We used the multiplex RT-PCR system we developed to screen for 17 viruses separated into five groups, which included five viruses that are associated with leafroll (GLRaV-1, − 2, − 3, − 4, − 7), three that are involved in rugose wood (GRSPaV, GVA, and GVB), three nepoviruses that are causal agents of the infectious degegneration and decline (ArMV, GFLV, and ToRSV), and four viruses that are associated with the fleck complex (GFkV, GAMaV, GSyV-1 and GRVFV). In addition, two newly discovered viruses, GRBV (the causal agent of red blotch) and GPGV (the putative causal agent of leaf mottle and deformation) were also included. Collectively, fourteen of them (except GLRaV-4, GLRaV-7, and GFLV) were detected (Table 3). Overall, 95.6% of the samples tested were infected with at least one virus. It is important to note that mixed infections are very common, as expected. For example, 31.9% of the samples tested positive for two viruses, 24.7% for three viruses, 10.5% for four viruses, and 4.9% for five or more viruses (Table 4). The prevalence of these 14 viruses varied greatly, ranging from 84% for GRSPaV to 0.2% for ArMV (Table 3). The most prevalent viruses are GRSPaV (84%), GLRaV-3 (47.9%), GFkV (21.8%), GPGV (21.6%) and GRBV (18.3%) (Table 3).
Among the five viruses associated with leafroll disease complex, three were detected in Ontario. GLRaV-3 was detected in nearly 50% of the samples, followed by GLRaV-2 (4.4%) and GLRaV-1 (2.1%). Interestingly, GLRaV-4 and the related strains, and GLRaV-7 were not detected in any of the samples we tested. We were surprised that the two newly identified viruses, GRBV and GPGV, were widely present in commercial wine grapes in Ontario. 18.3% of the samples tested positive for GRBV while an even higher percentage (21.6%) of the samples tested positive for GPGV (Table 3).
The prevalence of the three viruses associated with the RW disease complex varied depending on the virus. As expected, GRSPaV was detected in 84% of the samples. GVA and GVB, both members of the genus Vitivirus, were detected in 6.2% and 3.0% of the samples, respectively. Interestingly, GFLV was not detected at all while ToRSV and ArMV were present only in 1.6% and 0.2% of the samples tested, indicating very low incidence of both viruses in V. vinifera grapes in Ontario.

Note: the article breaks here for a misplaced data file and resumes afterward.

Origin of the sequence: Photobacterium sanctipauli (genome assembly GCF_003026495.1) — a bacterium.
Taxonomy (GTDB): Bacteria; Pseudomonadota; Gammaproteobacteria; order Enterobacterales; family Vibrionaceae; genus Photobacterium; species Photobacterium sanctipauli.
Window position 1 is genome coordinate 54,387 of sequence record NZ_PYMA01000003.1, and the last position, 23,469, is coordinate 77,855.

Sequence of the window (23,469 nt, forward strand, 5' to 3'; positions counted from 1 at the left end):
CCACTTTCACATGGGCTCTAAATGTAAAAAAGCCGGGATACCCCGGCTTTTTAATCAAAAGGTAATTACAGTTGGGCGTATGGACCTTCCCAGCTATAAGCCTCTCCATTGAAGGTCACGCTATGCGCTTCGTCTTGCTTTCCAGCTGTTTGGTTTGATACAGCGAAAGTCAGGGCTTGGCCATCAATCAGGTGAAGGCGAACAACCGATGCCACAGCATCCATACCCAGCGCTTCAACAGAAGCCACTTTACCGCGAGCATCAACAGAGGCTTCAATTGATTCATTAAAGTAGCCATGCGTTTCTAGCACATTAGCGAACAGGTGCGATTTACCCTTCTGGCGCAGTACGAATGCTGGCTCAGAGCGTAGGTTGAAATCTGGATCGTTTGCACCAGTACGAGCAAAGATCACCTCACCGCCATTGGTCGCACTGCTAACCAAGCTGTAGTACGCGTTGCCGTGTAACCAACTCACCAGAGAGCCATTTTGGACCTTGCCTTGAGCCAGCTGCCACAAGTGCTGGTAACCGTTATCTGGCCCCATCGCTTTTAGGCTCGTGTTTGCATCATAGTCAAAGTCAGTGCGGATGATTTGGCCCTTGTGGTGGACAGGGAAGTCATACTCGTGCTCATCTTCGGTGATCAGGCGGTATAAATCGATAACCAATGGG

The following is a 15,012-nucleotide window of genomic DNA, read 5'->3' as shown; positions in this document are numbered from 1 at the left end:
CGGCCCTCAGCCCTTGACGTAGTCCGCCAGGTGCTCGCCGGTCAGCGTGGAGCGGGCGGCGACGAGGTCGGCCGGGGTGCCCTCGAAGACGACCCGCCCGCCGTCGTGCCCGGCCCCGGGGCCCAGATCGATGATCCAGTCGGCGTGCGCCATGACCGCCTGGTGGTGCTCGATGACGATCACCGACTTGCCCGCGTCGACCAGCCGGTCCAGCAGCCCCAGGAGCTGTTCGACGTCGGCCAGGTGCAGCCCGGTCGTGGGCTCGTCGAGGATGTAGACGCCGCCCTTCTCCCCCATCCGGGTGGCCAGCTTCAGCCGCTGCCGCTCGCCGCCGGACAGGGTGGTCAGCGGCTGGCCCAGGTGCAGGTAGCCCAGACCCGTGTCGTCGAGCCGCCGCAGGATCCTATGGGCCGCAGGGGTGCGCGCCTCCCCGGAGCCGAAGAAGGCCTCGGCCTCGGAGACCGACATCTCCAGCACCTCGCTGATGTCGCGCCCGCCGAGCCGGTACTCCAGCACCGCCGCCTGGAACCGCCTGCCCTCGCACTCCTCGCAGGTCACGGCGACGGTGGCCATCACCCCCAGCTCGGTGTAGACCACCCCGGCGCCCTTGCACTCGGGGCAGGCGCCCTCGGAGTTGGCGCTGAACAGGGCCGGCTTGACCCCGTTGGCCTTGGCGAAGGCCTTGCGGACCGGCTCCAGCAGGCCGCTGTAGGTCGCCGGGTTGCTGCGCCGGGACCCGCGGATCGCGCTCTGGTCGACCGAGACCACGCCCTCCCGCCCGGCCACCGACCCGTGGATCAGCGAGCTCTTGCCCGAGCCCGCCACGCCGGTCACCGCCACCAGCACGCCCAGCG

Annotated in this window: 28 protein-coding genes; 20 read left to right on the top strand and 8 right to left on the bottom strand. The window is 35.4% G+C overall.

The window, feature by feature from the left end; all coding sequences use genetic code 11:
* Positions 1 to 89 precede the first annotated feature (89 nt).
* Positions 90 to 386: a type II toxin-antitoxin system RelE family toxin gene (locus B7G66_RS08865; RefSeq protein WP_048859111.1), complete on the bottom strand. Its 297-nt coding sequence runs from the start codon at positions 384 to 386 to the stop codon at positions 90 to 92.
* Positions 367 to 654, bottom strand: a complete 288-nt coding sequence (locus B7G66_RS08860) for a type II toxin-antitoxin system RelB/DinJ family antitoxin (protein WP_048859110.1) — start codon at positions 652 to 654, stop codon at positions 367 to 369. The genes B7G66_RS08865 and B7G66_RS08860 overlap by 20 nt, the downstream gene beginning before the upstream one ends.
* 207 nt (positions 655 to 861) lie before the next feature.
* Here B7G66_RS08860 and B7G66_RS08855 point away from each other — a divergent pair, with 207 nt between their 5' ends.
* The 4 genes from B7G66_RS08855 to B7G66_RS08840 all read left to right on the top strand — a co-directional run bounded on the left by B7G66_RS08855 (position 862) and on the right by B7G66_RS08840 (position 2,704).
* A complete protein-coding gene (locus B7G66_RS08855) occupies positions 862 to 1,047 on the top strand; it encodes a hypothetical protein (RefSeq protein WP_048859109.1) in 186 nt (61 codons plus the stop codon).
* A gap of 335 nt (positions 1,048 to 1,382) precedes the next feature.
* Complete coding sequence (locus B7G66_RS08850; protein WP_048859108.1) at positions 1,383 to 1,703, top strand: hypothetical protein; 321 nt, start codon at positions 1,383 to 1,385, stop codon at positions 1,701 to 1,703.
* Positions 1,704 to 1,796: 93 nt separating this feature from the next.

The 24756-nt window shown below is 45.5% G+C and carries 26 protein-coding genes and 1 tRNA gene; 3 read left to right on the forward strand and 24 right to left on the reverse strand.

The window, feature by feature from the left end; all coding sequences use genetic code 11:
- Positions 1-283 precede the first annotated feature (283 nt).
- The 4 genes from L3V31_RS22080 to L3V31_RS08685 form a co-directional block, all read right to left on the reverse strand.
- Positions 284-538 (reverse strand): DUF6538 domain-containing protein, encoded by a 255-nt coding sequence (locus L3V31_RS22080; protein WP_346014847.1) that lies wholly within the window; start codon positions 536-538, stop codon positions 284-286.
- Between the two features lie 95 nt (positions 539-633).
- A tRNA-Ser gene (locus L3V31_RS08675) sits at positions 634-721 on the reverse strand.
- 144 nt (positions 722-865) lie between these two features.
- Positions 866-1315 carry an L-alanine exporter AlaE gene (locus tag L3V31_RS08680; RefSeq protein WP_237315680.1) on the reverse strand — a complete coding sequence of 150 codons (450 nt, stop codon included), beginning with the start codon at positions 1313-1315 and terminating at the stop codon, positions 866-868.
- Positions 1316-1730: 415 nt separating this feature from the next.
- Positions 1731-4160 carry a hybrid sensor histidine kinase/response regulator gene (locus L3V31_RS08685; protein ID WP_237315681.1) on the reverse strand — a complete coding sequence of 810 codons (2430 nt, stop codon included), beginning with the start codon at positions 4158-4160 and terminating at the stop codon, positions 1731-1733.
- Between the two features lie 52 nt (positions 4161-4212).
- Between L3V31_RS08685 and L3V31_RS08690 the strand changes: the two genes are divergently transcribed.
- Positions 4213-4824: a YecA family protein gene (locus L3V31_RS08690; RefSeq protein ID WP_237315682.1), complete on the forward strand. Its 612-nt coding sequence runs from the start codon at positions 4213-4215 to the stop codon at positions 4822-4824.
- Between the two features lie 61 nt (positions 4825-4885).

All major V. vinifera wine cultivars are infected with major grapevine viruses
Though the number of viruses detected varied among the grape cultivars, overall, all major cultivars were heavily infected with multiple viruses. Cabernet Franc, Cabernet Sauvignon, Pinot Noir, Syrah, Chardonnay, Riesling, Pinot Gris and Sauvignon Blanc all tested positive for multiple viruses, only Merlot and Gewurztraminer were infected with a smaller number of viruses (Table 5). The infection rate of GLRaV-3 for Syrah, Gewurztraminer, Pinot Gris, Chardonnay, Riesling and Cabernet Franc reached nearly 50% or above and were 86.3, 68.8, 58.8, 56.1, 53 and 49.7% respectively, with only Merlot having the lowest rate of 13.9%. For the infection of GPGV Cabernet Franc, Syrah and Sauvignon had the highest infection rate of 35.5, 35.3 and 47.4% respectively, whereas Cabernet Sauvignon, Gewurztraminer and Merlot had a relatively low infection rate of 5.6, 6.3 and 8.7% respectively. For the infection of GRBV Syrah had the highest infection rate of 64.7%, followed by Cabernet Franc, Cabernet Sauvignon, Chardonnay, Pinot Gris and Sauvignon Blanc with an infection rate of 20.6–26.3%, and Riesling and Gewurztraminer with only 2 and 0% of infection rate.
Status of viral infection among vineyard blocks
As shown in Table 5, 137 vine blocks were tested for eight viruses (GLRaV-1, − 2, − 3, GRBV, GPGV, GVA, GVB and GFkV) while 127 vineyard blocks were also assayed for the remaining six viruses (GRSPaV, ToRSV, ArMV, GRVFV, GAMaV and GSyV-1). As expected, the most widely distributed virus is GRSPaV, which was detected in 92.1% of the blocks, of which 93.2% had 100% of detection in all samples collected. The second most widely distributed virus is GLRaV-3 which was detected in 68.6% of the 137 vineyard blocks tested. Importantly, over one third (38.3%) of these GLRaV-3 positive blocks had 100% infection in all the samples collected (Table 6). In sharp contrast, GLRaV-2 was detected in only 11.7% of the vineyard blocks, with a single block having all samples tested positive for the virus. Similarly, GLRaV-1 was detected in only 12 of the 137 (8.8%) blocks tested, and none of these blocks contained 100% of infections in the samples collected.